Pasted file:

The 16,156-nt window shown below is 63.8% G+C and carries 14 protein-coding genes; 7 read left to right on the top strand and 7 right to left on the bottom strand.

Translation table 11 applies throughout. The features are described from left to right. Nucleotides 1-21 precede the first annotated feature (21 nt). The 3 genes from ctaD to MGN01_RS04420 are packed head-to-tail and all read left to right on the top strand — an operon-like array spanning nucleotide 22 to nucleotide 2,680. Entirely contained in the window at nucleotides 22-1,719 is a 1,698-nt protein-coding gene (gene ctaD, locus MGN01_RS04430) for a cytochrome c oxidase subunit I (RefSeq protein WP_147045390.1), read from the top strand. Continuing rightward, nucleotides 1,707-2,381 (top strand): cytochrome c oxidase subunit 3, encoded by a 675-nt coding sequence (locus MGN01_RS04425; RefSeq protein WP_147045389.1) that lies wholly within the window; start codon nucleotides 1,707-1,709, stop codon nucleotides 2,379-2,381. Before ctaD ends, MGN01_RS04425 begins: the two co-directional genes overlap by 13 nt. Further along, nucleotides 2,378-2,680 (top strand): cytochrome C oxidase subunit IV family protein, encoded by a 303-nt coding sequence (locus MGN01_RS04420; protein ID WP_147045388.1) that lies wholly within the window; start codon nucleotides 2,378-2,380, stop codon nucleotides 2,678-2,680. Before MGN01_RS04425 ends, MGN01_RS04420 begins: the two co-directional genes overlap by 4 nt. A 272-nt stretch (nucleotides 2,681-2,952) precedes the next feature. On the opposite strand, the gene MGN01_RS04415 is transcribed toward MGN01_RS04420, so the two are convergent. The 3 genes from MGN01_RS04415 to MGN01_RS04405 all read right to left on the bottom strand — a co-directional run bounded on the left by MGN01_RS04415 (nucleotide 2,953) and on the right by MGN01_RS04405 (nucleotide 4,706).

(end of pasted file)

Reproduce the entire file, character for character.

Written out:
The 16,156-nt window shown below is 63.8% G+C and carries 14 protein-coding genes; 7 read left to right on the top strand and 7 right to left on the bottom strand.

Translation table 11 applies throughout. The features are described from left to right. Nucleotides 1-21 precede the first annotated feature (21 nt). The 3 genes from ctaD to MGN01_RS04420 are packed head-to-tail and all read left to right on the top strand — an operon-like array spanning nucleotide 22 to nucleotide 2,680. Entirely contained in the window at nucleotides 22-1,719 is a 1,698-nt protein-coding gene (gene ctaD, locus MGN01_RS04430) for a cytochrome c oxidase subunit I (RefSeq protein WP_147045390.1), read from the top strand. Continuing rightward, nucleotides 1,707-2,381 (top strand): cytochrome c oxidase subunit 3, encoded by a 675-nt coding sequence (locus MGN01_RS04425; RefSeq protein WP_147045389.1) that lies wholly within the window; start codon nucleotides 1,707-1,709, stop codon nucleotides 2,379-2,381. Before ctaD ends, MGN01_RS04425 begins: the two co-directional genes overlap by 13 nt. Further along, nucleotides 2,378-2,680 (top strand): cytochrome C oxidase subunit IV family protein, encoded by a 303-nt coding sequence (locus MGN01_RS04420; protein ID WP_147045388.1) that lies wholly within the window; start codon nucleotides 2,378-2,380, stop codon nucleotides 2,678-2,680. Before MGN01_RS04425 ends, MGN01_RS04420 begins: the two co-directional genes overlap by 4 nt. A 272-nt stretch (nucleotides 2,681-2,952) precedes the next feature. On the opposite strand, the gene MGN01_RS04415 is transcribed toward MGN01_RS04420, so the two are convergent. The 3 genes from MGN01_RS04415 to MGN01_RS04405 all read right to left on the bottom strand — a co-directional run bounded on the left by MGN01_RS04415 (nucleotide 2,953) and on the right by MGN01_RS04405 (nucleotide 4,706).